So in the spirit of arbitrary judgments, listed below is the performance of the Dow Jones Industrial Average over the first 100 days of every Presidential administration since FDR introduced the concept.  Much has been written about the advance of the US equity markets in the early days of the Trump administration – so how does it measure up historically?

The overwhelming winner is FDR’s first First 100 Days.  As always, context is key.  Roosevelt and Congress were working feverishly to confront a banking panic and the markets clearly benefited from their efforts.  The recent advance under Trump ranks 6th on the list trailing:  FDR #1, Obama #2, G.H.W. Bush, JFK and FDR #4.  More often than not (~60% of the time) the DJIA posts a positive return during a President’s early days.

Note that the early days of administrations that came to power due to tragic (i.e. Truman #1 and LBJ #1) or ignominious (i.e. Ford) circumstances are not included here.

Lastly, banking panic notwithstanding it’s remarkable that FDR and Congress worked together to pass 15 major pieces of legislation in such a short time.  Those were the days, huh?

The posts on this blog are opinions, not advice. Please read our Disclaimers.

Natural Resources, a Potential “Natural” Play on Higher Inflation Expectations

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Tianyin Cheng

Senior Director, Strategy and Volatility Indices

S&P Dow Jones Indices

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As the economy expands and inflation ticks up in the post-election world, fueled by a pledge by President Trump to increase fiscal spending with improvements to America’s crumbling infrastructure, market participants will have to keep in mind the negative effects of increasing prices.  They may want to consider hard-asset-related investments to help maintain the purchasing power of their portfolios.  Stocks of companies in natural resource industries such as industrial materials, agriculture, and energy can potentially help market participants mitigate inflation, as these stocks may directly benefit from increases in the underlying prices.

Over the 14–year period ending Feb. 28, 2017, the S&P Global Natural Resources Index, which is designed to provide market participants with an equity-based approach to natural resource investments through its three commodity-related sectors (agribusiness, energy, and metals & mining), has outperformed the S&P Global BMI by a monthly average of 36 bps in high-inflation months.  The index has underperformed the S&P Global BMI by 29 bps in low-inflation months (see Exhibit 1).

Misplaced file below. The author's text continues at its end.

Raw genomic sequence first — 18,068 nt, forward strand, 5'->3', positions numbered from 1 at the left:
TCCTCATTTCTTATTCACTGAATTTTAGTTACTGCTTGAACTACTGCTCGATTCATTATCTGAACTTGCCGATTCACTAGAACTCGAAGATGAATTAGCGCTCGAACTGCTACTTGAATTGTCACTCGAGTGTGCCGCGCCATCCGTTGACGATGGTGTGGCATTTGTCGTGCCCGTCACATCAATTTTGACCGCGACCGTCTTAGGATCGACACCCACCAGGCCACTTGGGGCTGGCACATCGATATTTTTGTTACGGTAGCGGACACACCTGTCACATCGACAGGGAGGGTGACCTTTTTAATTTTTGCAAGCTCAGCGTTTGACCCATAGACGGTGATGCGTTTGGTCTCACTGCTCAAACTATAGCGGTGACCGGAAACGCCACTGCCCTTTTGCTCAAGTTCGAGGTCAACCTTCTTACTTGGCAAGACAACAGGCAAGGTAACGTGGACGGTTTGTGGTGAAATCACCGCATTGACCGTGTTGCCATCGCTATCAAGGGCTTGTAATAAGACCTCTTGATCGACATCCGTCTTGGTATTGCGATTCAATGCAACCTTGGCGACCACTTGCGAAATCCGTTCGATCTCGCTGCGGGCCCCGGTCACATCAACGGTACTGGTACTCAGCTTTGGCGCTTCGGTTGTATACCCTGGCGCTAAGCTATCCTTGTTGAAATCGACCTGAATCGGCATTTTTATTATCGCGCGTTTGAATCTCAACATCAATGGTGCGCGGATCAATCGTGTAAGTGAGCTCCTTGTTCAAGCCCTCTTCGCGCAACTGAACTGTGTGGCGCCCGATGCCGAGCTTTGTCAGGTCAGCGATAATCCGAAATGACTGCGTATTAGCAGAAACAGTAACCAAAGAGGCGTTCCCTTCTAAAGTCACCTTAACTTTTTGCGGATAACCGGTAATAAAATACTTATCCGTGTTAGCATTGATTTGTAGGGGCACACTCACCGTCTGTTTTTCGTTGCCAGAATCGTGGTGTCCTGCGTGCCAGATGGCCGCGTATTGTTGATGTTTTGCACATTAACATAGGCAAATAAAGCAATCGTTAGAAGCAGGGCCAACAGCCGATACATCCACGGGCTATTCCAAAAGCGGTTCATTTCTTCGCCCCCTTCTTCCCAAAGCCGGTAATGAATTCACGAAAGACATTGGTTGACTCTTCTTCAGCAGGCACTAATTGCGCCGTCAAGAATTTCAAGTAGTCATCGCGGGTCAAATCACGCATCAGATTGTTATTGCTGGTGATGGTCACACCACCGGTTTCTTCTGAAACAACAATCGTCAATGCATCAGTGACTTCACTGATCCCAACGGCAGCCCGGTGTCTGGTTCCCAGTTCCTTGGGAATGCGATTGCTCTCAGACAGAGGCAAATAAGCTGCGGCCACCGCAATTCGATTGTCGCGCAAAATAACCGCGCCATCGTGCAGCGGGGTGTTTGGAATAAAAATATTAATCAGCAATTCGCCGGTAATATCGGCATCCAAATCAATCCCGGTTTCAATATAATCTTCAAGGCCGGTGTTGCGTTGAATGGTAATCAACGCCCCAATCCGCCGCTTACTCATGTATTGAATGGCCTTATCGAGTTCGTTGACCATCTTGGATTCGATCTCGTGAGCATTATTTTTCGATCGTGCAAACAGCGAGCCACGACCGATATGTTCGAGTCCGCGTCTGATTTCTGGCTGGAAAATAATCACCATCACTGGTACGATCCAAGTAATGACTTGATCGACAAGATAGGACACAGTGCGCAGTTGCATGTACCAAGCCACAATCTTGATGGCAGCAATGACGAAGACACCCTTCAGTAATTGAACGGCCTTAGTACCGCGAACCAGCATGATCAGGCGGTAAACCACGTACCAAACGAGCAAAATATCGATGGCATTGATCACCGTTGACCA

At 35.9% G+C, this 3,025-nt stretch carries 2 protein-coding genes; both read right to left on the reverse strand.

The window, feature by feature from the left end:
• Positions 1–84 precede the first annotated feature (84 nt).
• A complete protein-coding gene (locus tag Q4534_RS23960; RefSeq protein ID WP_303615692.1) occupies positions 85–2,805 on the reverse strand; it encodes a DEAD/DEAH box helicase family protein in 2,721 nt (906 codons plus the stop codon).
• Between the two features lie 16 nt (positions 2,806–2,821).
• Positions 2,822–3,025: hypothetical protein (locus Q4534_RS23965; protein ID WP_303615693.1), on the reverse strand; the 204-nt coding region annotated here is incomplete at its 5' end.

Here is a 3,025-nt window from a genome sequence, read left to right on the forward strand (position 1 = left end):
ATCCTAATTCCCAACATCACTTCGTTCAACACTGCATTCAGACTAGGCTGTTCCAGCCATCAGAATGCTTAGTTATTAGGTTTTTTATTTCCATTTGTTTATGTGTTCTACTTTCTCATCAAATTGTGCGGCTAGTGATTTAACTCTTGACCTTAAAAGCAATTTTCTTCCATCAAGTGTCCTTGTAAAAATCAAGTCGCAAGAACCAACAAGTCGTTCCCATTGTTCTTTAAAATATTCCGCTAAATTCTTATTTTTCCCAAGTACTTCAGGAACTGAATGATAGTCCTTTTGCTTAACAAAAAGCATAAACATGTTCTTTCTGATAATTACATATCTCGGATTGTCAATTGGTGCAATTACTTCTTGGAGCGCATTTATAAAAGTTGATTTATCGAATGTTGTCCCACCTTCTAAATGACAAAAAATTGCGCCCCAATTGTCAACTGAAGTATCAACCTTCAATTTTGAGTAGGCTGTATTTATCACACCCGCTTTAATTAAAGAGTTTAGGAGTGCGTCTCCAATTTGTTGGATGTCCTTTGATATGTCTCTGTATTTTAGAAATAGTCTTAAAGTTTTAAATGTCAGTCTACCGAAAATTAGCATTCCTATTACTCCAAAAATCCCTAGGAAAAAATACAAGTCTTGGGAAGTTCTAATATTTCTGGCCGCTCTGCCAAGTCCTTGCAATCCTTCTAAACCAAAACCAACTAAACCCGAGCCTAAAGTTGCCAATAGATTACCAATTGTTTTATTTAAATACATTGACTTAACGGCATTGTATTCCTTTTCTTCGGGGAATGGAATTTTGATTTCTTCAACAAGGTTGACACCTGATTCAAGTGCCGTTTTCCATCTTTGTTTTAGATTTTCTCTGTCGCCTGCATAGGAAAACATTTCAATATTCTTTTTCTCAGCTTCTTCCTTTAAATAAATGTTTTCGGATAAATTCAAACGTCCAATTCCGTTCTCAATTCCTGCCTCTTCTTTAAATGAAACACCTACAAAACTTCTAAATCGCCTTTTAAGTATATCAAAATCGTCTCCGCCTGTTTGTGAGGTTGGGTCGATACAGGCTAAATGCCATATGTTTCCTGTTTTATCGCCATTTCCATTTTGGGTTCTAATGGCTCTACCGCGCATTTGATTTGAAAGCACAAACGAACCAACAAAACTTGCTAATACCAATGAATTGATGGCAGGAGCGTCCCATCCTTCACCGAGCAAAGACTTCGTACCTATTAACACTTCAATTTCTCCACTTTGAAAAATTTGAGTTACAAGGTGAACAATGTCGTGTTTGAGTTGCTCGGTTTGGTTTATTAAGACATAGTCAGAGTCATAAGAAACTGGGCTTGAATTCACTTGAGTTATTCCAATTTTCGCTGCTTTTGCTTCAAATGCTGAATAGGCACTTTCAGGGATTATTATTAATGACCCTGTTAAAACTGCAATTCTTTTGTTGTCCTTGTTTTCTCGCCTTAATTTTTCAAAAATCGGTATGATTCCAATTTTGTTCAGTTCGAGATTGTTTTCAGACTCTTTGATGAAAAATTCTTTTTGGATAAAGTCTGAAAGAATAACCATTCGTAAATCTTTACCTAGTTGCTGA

Therefore, for market participants seeking to harness these inflationary trends, carving out a portion of an equity allocation for global natural resource stocks may warrant consideration.

Exhibit 2 illustrates how the characteristics of a conventional 60% equity/40% fixed income portfolio is affected by the addition of the S&P Global Natural Resources Index.  The decline of the S&P Global Natural Resources Index at the start of 2015 did have a negative impact on the portfolio performance, but it has been steadily increasing since January 2016.

The posts on this blog are opinions, not advice. Please read our Disclaimers.

Skewered

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David Blitzer

Managing Director and Chairman of the Index Committee

S&P Dow Jones Indices

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When an investor buys a stock her largest possible loss is the money invested while the gain is unlimited.  Most investors avoid losing their entire investment, few investors make as much as they hoped. One result of this favorable bias is that the distribution of stock returns is usually skewed to the right. The sketch shows what the distribution would look like.

The skew explains why an equally weighted version of an index often outperforms the cap- or value-weighted version of the same index. It also provides a reason unrelated to fees for active managers’ difficulty in beating their index benchmarks.  If the distribution of prices is skewed to the right with a long right hand tail, the average return across all the stocks will be greater than the median return.  Why? Because a few very high return stocks at the extreme right pull up the average. An investor who owns the stocks in the right hand tail will do much better than either the median or the average. The equal weight S&P 500 returned 12.2% from Election Day to April 26th.  The average return across all the stocks – because of the equal weighting – is close to the 12.2% return. However, in the right hand tail are six stocks that each returned more than 50%.